X'ed Out

Overview

From the creator of Black Hole: the first volume of an epic masterpiece of graphic fiction in brilliant color.
 
Doug is having a strange night. A weird buzzing noise on the other side of the wall has woken him up, and there, across the room, next to a huge hole torn out of the bricks, sits his ...
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Overview

From the creator of Black Hole: the first volume of an epic masterpiece of graphic fiction in brilliant color.
 
Doug is having a strange night. A weird buzzing noise on the other side of the wall has woken him up, and there, across the room, next to a huge hole torn out of the bricks, sits his beloved cat, Inky. Who died years ago. But who’s nonetheless slinking out through the hole, beckoning Doug to follow.
 
What’s going on?
 
To say any more would spoil the freaky, Burnsian fun, especially because X’ed Out, unlike Black Hole, has not been previously serialized, and every unnervingly meticulous panel will be more tantalizing than the last . . .
 
Drawing inspiration from such diverse influences as Hergé and William Burroughs, Charles Burns has given us a dazzling spectral fever-dream—and a comic-book masterpiece.
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Editorial Reviews

Publishers Weekly
Fusing the unsettling kitsch of EC horror comics, the storytelling sensibility of Euro-classics like Tintin, and the astute observations about young adults that made Black Hole so engrossing, Burns has turned out a haunting first chapter in what promises to be a spellbinder. The opening pages flip among the various realities of Doug, a young man recovering from a head injury of some kind with only a box of pills and some strawberry Pop-Tarts to speed his recovery. Flashbacks and dreams switch among various scenes: Doug and his hypocrite father; a wild party gone awry when Doug's crush object's crazy (but unseen) boyfriend goes on a rampage; and, most mysteriously, another world--found behind a hole in a brick wall--where dead cats live, worms weep, and a giant hive rules a grim city of deformed creatures. Burns's control of the story is masterful--the recurring imagery make it unclear just which is the reality and which is the dream. His sharply delineated art captures a grotesque yet sympathetic view of kids thrust far beyond a world that they can control or even understand. The only disappointment about X'ed Out is its brevity--the first of several installments, it will leave you begging for the rest of the story. (Oct.)
From the Publisher

“A haunting first chapter in what promises to be a spellbinder…Burns’ control of the story is masterful…it will leave you begging for the rest of the story.” –Publishers Weekly

“Like an apocalyptic hallucination…the visionary artistry of Burns exists beyond the bounds of time and constraints of conventional narrative.” –Kirkus starred review
 
“Tantalizing…a gorgeous head trip.” –New York Magazine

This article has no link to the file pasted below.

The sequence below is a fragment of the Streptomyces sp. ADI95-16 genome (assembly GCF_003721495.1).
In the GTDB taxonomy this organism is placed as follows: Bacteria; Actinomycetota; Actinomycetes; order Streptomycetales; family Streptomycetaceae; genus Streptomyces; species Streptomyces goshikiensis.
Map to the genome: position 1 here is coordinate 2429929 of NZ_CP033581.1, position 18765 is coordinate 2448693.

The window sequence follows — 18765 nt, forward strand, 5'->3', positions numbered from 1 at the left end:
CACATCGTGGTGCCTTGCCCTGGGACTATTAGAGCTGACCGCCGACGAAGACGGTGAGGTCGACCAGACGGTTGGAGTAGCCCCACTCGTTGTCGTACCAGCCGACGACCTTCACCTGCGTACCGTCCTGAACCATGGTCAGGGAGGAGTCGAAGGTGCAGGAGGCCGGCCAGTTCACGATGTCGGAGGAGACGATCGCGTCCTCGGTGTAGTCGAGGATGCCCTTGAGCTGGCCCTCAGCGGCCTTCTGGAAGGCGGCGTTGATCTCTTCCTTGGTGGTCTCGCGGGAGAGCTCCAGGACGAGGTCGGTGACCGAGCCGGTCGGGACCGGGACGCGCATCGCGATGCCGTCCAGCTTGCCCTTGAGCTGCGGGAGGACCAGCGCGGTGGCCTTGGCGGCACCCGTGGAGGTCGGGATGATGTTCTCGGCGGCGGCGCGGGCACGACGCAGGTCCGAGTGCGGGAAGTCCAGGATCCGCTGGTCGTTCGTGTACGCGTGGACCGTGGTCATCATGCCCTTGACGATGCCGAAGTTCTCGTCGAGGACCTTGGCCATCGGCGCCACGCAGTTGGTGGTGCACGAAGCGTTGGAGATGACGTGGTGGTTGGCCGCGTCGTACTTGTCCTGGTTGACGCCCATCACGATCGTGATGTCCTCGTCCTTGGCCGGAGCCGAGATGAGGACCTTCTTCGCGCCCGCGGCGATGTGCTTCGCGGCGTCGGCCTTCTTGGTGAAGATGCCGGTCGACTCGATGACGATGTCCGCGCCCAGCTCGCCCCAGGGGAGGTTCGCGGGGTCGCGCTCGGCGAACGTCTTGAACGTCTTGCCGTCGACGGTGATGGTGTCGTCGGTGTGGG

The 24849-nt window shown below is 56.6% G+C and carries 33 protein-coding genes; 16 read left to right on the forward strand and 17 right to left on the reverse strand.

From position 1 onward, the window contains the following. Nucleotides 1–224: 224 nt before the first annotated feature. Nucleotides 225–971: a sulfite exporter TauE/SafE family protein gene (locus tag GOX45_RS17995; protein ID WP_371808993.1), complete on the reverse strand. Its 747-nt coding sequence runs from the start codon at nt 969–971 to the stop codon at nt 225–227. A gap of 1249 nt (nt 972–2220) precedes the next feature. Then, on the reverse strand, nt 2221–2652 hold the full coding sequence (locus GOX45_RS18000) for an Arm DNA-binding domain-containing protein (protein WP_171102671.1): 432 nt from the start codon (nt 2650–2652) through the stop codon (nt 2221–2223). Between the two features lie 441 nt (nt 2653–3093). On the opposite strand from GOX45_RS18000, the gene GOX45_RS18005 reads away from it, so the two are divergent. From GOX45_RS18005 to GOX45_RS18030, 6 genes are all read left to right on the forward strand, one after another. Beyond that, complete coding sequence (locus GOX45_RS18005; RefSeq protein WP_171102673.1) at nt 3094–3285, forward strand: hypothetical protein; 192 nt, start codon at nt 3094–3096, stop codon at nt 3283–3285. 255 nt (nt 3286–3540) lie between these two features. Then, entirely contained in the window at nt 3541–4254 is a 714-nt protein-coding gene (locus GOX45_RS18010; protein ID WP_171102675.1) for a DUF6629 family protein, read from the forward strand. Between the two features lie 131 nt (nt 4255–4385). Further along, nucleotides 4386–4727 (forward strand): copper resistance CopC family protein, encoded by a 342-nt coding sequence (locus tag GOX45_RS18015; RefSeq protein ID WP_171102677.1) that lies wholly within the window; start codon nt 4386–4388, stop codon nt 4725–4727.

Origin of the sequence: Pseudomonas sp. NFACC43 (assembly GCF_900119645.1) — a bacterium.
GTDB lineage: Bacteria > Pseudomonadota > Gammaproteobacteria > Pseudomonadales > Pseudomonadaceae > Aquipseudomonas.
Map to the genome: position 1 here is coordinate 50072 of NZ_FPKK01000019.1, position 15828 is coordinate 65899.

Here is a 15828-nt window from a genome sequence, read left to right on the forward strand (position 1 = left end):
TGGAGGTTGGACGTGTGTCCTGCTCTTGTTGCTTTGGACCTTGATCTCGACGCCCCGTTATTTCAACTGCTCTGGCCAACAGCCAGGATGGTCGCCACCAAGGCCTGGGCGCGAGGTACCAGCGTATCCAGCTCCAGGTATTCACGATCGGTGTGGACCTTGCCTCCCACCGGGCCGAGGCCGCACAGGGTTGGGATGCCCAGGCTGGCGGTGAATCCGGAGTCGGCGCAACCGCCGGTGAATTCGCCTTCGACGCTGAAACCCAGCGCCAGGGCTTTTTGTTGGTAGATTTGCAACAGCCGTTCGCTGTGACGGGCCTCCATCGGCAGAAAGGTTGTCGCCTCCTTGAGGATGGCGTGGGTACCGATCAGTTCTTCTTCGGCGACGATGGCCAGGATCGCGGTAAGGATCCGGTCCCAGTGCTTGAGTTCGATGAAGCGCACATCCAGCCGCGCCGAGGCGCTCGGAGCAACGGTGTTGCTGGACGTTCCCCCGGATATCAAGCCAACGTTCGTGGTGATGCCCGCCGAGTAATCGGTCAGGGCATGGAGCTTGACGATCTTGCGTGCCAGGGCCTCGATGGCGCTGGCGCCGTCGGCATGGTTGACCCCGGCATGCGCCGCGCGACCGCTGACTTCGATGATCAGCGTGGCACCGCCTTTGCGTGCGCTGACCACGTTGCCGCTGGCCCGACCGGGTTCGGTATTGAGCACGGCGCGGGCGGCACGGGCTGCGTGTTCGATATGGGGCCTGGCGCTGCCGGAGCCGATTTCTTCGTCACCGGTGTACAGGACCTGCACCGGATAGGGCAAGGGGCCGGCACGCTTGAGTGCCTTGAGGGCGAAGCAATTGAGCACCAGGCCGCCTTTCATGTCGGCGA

“Gorgeously ghoulish… it will leave you hungry for more.” –Philadelphia Inquirer

“Nightmarish but oddly innocent… some of his most visually mesmerizing and handsomely presented work to date.” –Santa Cruz Metro

“A fantastic meta-reality where Burns’ spastic yet tightly reined imagination is allowed to feed on itself deliciously.” –AV Club

“Creepily intimate…Burns’ best-looking work to date.” –Newsday 

“Burns’s comics are fluid, smooth and as solidly built as a vintage TV set, but they shudder with the chill of the uncanny.” –New York Times Book Review
 
“I hope it's the first of many.” –Straight.com
 
“A surrealistic, often horrifying book… a Tintin homage for grown-ups.” –The Stranger

“Headily beautiful…a trippy experience.” –New York Press

“Bizarre, haunting, horrific, funny…Burns is skilled at paralyzing readers, and leading us into worlds we never knew existed.” –USA Today

“Burns fans will definitely get their dollar's worth of weirdness…Burns has outdone himself in sheer ambition.” –Los Angeles Times

“Long awaited first chapter in what promises to be a trippy, wildly experimental and typically disquieting epic.” –npr.org

“An essential addition.” –Indie Street Reads
 
“Uncompromisingly hallucinogenic storytelling…haunting.” –Omnivoracious.com
 
“Weird, wild stuff…brimming with punk rock energy and druggy art madness.” –artklept.com
 
“Its pleasures are many…a very beautiful book.” –The Guardian
“Decadent…His art is as unique as always, and rich in style—as distinctive as any artist…this one throbs with color. Even with the vibrancy, it’s still unsettling.” –Bookgasm 
   
“Cause for celebration…a visual feast as much as a literary one, and it dwells in the mind long after the final pages have turned.” –Culture Mob

“Vivid, glorious weirdness…a gorgeous book, both attractive and repulsive…highly recommended.” –bibliokept.org
 
“Taps into the archive of gothic and grotesque imagery…What’s dormant inside of Tintin—the abject fear that Hergé rarely acknowledges—X’ed Out brings to life.” –The Comics Journal